Building networks: Investigating the quid pro quo between local politicians & developers

Originally published in Journal of Development Economics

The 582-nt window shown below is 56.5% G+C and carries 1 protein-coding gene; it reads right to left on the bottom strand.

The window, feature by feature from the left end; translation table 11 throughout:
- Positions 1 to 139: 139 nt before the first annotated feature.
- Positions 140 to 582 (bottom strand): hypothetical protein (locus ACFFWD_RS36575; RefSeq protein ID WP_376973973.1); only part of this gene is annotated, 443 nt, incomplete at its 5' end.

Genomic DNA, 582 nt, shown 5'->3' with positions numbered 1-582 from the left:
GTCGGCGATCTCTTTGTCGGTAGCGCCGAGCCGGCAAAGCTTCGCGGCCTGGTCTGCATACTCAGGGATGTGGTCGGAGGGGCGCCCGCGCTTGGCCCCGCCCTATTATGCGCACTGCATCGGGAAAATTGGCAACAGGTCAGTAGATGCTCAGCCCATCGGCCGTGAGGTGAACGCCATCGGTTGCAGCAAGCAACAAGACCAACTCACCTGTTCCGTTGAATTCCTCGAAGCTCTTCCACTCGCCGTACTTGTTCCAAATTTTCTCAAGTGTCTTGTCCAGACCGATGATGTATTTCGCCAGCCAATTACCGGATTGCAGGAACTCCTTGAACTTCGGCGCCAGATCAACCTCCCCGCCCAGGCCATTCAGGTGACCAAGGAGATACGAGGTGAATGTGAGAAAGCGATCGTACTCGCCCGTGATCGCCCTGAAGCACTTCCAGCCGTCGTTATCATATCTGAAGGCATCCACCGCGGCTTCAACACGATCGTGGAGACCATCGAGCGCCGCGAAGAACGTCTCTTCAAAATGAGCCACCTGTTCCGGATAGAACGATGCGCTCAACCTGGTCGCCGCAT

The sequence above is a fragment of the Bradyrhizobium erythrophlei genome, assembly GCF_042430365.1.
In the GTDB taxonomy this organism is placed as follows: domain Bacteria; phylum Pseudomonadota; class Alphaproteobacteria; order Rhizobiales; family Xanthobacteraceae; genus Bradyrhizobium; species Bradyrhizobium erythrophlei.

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Mutually beneficial arrangements between politicians and real estate developers are common in many developing countries. We document what happens when the politician-developer nexus is disrupted by an election. We construct a novel dataset of real estate projects and electoral constituencies in Mumbai’s municipal government. We find that an incumbent party losing the election increases real estate project completion times by 5%. We find no effect of quasi-random redistricting or changes in voter preferences on project delays. We investigate two mechanisms for the slowdown associated with party turnover — delays in construction approvals around the time of the election and increase in litigation against projects after the election. While we see no rise in litigation, we find that delayed approvals near an election explain 23% of the increased total delays due to party change.